Second German study shows venues “not places of infection”
A second study in Germany of the movement of airborne particles in an indoor environment has shown there is a negligible risk of infection in properly ventilated concert venues.
The scientific study, which took place at Dortmund’s 1,500-seat Konzerthaus, was carried out over three days in November by the Fraunhofer Heinrich Hertz Institute of Goslar and particle measurement company Parte Q, with the backing of Germany’s Federal Environment Agency. It follows August’s Restart-19 study by the University Hospital of Halle, the results of which were published in October, which concluded that, with adequate ventilation, live events posed a “low to very low” risk of person-to-person transmission.
Unlike Restart-19, which featured only human participants, the Dortmund study used a high-tech dummy, dubbed Oleg, to simulate human breathing in the Konzerthaus.
For the study, on 2–3 and 20 November, the team measured aerosol transmission across the venue, including in the auditorium and foyer. Their conclusion is that under certain conditions – that the venue has a sufficient fresh-air supply and all attendees are wearing face masks – the risk of someone infecting healthy concertgoers with Covid-19 “through aerosol transmission can be almost ruled out”, according to a Konzerthaus release.
“This is exactly what we need in terms of information”
“Concert halls and theatres are not places of infection,” says Dr Raphael von Hoensbroech, director of Konzerthaus Dortmund. “The past few months have shown that politics needs a scientifically sound basis for decision-making. With our study, we want to ensure that concert halls and theatres may again admit sufficient audiences when they reopen.”
The key findings of the study include:
- With masks and a sufficient fresh air supply via the Konzerthaus’s existing air conditioning system – a so-called RLT (Raumlufttechnik), or room ventilation system – there was practically no influence of the test aerosols on all nearby surfaces
- The large size of the room already ensures a strong dilution of contaminated aerosols, and the air conditioning effectively removes all aerosols, never allowing them to accumulate
- A full concert hall does not interfere with the passage of air upwards, but rather promotes it through additional thermal effects
- It is necessary to wear masks in corridors, rest areas and the foyers, as the ventilation there (in Konzerthaus Dortmund’s case) works differently to in the concert hall itself and close contact cannot be ruled out
- The Konzerthaus cannot trigger a superspreading event with its existing ventilation system, which completely replaces the air inside the venue with external air every 20 minutes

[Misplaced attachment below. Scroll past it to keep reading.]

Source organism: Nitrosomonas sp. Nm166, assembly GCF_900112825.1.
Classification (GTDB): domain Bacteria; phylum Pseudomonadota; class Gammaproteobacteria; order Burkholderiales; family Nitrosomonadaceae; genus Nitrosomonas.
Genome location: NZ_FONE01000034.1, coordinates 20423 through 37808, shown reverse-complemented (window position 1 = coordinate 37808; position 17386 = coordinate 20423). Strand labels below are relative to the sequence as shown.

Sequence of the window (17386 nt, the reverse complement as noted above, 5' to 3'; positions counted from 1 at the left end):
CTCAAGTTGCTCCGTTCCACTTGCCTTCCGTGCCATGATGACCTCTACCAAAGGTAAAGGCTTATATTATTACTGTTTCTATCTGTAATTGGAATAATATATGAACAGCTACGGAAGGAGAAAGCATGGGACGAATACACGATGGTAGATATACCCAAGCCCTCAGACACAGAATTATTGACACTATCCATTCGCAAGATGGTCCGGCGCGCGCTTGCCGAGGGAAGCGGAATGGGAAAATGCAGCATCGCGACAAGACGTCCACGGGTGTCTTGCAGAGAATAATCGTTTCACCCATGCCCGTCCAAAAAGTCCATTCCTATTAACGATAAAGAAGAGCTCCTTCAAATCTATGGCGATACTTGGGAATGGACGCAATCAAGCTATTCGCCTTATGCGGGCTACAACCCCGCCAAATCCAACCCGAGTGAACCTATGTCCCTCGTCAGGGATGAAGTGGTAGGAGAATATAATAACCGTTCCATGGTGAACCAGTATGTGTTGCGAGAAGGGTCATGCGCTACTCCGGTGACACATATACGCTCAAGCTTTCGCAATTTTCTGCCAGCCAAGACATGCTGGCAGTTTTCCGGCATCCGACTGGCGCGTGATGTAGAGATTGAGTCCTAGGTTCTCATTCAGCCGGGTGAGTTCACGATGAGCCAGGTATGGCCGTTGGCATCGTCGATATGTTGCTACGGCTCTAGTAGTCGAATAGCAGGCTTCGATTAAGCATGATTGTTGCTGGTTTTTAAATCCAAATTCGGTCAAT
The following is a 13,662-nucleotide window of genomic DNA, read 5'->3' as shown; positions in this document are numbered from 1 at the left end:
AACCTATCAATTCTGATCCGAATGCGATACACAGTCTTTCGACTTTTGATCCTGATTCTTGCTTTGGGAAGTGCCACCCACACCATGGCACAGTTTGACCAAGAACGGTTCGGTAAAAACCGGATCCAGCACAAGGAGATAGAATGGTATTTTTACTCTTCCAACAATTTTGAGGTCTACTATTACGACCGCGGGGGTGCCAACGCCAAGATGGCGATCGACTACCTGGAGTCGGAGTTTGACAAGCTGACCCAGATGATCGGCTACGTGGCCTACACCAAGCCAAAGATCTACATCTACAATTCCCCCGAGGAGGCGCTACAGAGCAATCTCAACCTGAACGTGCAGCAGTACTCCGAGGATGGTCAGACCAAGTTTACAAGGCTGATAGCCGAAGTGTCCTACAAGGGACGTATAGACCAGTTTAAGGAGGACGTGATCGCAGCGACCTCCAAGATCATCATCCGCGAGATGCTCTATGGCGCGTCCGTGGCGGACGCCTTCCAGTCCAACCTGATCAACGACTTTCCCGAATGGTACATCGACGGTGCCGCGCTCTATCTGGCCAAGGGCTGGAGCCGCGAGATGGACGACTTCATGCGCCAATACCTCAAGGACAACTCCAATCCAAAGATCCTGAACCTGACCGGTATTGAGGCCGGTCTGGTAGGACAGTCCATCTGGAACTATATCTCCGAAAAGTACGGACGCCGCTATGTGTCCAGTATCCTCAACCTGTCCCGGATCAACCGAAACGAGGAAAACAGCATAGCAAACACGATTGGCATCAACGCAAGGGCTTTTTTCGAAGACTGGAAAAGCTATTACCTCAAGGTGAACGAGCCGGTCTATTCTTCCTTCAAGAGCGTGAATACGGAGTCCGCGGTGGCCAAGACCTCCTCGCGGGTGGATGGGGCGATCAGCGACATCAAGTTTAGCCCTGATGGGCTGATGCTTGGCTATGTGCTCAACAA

- Measuring CO2 during an event can help to better assess the spread of airborne particles in the hall
While in theory the Konzerthaus should be able to operate at full capacity without risk, in practice (taking into account the difficulties of socially distancing in corridors, bars, etc.) a so-called chequerboard seating system, with every other seat occupied, is recommended by the scientists. Either way, when a patron is unable to wear the mask, the seat directly in front of them should be kept free.
“Concert halls and theatres are not places of infection”
While the study only provides concrete results for transmission in Konzerthaus Dortmund, the Fraunhofer Heinrich Hertz Institute is able to apply the results to other similar concert halls and venues, it says. Even for those which don’t meet the requirements, additional studies can be carried out with “relatively little effort”, according to the head of the study, Wolfgang Schade.
Heinz-Jörn Moriske, director of the Federal Environment Agency, describes the Dortmund experiment as an “outstanding study with a lot of informative value”, adding: “This is exactly what we need in terms of information. With a chessboard-like distribution of guests and the ventilation system at 100%, the risk of infection is very low.”
Additionally, he says, “the wearing of mouth and nose protection in the hall is advantageous, even if not as important as previously assumed.”
“This study provides an important basis for assessing the risk of transmission of Sars CoV-2 at concerts with an audience,” agrees hygiene expert Martin Exner.
This article forms part of IQ’s Covid-19 resource centre – a knowledge hub of essential guidance and updating resources for uncertain times.
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